The patient was diagnosed with total anterior staphyloma, a rare pathology of the anterior segment that occurs as a result of protrused uveal tissue from the damaged area of the cornea or sclera as a result of trauma or corneal ulcer. Sclero-keratoplasty was recommended for treatment. Because the patient did not accept surgery, he was given brimonidine and dorzolamide + timolol eye drop treatment due to the height of intraocular pressure.


Discussion

Anterior staphyloma typically occurs in low-income countries due to lack of post-traumatic care followed by infectious keratitis (4). In this patient, a noticeable piece of metal after the bomb explosion punctured the ocular sphere and caused the uveal tissue to protrude from the cornea.

Similar to our case, anterior staphyloma occurs when corneal perforations are not treated or there is no response to treatment initiated due to penetrating injury. When the cornea becomes lasere, the iris clogs the incision site and forms a pseudocornea above the wound. Simultaneous increased intraocular pressure increases the protrusion of the iris (5).

Ocular trauma cannot be avoided, but its consequences can be avoided. From this point of view, first diagnosis and then treatment are very important. Anterior staphyloma treatment is usually based on removing the tissues that make up the staphyloma from the eyeball and restoring the eyeball using the sclero-keratoplasty technique (6). Currently, total anterior staphylomas are quite rare due to the ease of access to treatment.

Neovascular glaucoma, endophthalmia and uveal-choroidal melanoma are important in the differential diagnosis of anterior staphyloma. The fact that our patient complained of pain suggested that there may be a case of anterior staphyloma accompanied by neovascular glaucoma.

Uvea melanoma is the most common primary malignant intraocular neoplasm in adults, and the 10-year mortality after diagnosis and treatment is around 30-50% (7,8). The separation of anterior staphyloma from uveal malignant melanoma is very important both in terms of treatment and follow-up. The absence of pain in staphyloma is a clinically important finding in moving away from the diagnosis of malignant melanoma. But our patient complained of pain in the eye, suggesting the possibility of malignant melanoma. After anti-glaucomatous treatment, which we started due to high intraocular pressure, the eye pain had passed. This case has shown that we should be alert to the possibility of malignant melanoma in cases that look like a anterior staphyloma in appearance, but appear as a painful eye.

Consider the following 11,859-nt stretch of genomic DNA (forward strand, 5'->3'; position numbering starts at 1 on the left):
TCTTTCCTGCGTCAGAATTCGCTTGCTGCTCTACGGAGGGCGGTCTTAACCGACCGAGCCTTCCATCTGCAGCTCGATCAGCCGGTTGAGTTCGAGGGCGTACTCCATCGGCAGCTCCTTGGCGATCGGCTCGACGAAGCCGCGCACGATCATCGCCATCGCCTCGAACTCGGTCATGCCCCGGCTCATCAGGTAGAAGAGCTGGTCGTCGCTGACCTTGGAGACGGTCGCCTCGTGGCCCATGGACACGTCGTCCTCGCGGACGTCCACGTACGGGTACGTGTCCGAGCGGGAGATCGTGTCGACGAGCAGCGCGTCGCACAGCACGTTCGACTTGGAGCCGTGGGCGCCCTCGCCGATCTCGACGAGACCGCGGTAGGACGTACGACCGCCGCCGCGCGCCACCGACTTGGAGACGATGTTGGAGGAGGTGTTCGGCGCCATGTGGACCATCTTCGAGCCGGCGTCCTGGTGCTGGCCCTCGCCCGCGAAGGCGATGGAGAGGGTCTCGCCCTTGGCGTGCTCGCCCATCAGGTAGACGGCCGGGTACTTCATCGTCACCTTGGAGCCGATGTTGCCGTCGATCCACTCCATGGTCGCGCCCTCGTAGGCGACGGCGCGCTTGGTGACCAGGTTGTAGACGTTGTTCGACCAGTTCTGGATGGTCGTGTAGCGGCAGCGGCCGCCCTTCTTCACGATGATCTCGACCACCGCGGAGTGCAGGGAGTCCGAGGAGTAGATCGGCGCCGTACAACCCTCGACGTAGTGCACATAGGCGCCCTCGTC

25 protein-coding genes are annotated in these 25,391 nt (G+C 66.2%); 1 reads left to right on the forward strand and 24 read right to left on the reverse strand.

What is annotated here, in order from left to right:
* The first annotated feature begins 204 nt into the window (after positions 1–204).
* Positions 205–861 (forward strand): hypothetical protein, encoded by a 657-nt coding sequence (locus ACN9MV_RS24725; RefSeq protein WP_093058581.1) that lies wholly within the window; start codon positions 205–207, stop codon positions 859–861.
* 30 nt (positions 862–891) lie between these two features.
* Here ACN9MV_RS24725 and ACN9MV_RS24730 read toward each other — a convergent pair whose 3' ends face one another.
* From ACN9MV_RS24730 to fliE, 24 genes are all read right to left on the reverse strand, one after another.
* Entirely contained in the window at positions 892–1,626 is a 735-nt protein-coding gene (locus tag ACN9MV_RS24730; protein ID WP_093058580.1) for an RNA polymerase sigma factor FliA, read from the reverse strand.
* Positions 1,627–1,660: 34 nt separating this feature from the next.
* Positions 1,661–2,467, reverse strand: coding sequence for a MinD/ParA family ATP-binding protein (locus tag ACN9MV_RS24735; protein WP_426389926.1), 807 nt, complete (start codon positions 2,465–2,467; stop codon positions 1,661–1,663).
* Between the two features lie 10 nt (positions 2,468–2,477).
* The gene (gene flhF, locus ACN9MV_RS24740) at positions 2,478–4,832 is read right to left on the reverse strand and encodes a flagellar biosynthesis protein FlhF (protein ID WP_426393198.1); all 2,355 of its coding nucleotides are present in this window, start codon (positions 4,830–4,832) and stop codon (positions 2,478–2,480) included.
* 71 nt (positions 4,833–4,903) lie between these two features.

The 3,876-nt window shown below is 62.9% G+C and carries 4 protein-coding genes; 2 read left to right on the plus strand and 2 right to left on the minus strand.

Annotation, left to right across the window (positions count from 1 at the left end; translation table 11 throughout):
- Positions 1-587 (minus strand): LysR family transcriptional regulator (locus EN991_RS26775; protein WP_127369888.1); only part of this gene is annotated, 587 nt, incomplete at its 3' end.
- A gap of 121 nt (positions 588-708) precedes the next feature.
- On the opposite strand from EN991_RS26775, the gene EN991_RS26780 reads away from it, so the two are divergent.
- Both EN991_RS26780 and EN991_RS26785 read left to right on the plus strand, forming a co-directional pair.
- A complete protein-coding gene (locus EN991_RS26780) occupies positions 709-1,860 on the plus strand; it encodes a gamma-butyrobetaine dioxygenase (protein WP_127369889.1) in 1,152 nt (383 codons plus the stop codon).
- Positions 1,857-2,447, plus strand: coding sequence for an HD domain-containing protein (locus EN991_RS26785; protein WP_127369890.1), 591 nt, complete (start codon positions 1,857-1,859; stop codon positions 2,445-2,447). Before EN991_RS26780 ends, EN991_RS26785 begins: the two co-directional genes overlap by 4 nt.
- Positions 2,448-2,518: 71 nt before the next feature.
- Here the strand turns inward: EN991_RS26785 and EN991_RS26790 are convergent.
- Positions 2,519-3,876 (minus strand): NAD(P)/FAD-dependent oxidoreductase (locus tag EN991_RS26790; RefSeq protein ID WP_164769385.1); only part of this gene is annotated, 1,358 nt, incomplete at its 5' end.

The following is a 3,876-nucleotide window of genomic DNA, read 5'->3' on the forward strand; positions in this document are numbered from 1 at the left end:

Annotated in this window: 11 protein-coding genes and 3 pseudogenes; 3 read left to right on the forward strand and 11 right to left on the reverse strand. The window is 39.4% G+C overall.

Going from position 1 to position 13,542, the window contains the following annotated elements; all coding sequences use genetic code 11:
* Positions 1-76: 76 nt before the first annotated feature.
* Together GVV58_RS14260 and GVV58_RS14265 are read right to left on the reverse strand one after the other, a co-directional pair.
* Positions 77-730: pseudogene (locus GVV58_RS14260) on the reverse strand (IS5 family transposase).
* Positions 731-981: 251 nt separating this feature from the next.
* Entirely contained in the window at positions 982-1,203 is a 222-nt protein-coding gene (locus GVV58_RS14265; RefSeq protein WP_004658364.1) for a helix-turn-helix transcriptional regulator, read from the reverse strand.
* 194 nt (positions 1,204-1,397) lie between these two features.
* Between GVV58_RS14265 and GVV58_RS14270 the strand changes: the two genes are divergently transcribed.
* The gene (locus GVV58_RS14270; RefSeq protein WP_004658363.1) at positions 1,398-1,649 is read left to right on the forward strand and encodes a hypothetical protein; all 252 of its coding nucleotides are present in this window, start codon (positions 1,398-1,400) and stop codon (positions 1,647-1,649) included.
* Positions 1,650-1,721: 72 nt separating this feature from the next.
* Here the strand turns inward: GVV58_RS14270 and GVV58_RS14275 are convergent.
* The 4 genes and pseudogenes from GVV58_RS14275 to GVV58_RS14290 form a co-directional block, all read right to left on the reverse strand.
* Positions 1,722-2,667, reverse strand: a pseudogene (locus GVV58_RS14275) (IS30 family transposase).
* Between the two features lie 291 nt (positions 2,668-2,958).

Conclusion

After open glob trauma, patients should be checked at short intervals for regular follow-up for ocular surface infections. The patient’s ophthalmologist should regularly assess the patient’s compliance with the drug and the eye’s response to the drug. Early surgery should be sought if necessary to prevent the occurrence of eye complications such as anterior staphyloma. Uveal malignant melanoma should be kept in mind in painful eyes with total anterior staphyloma.


Ethics

Informed Consent: Written consent was obtained from the patient.

Peer-review: Externally peer-reviewed.

Authorship Contributions: Surgical and Medical Practices - İ.A.H., İ.A.K.; Concept - İ.A.K., M.K.; Design - İ.A.K., M.S.K.; Data Collection or Processing - İ.A.H.; Analysis or Interpretation - İ.A.H., İ.A.K., M.S.K., M.K.; Literature Search - İ.A.H.; Writing - İ.A.H., İ.A.K., M.K.

Conflict of Interest: No conflict of interest was declared by the authors.

Financial Disclosure: The authors declared that this study received no financial support.

Images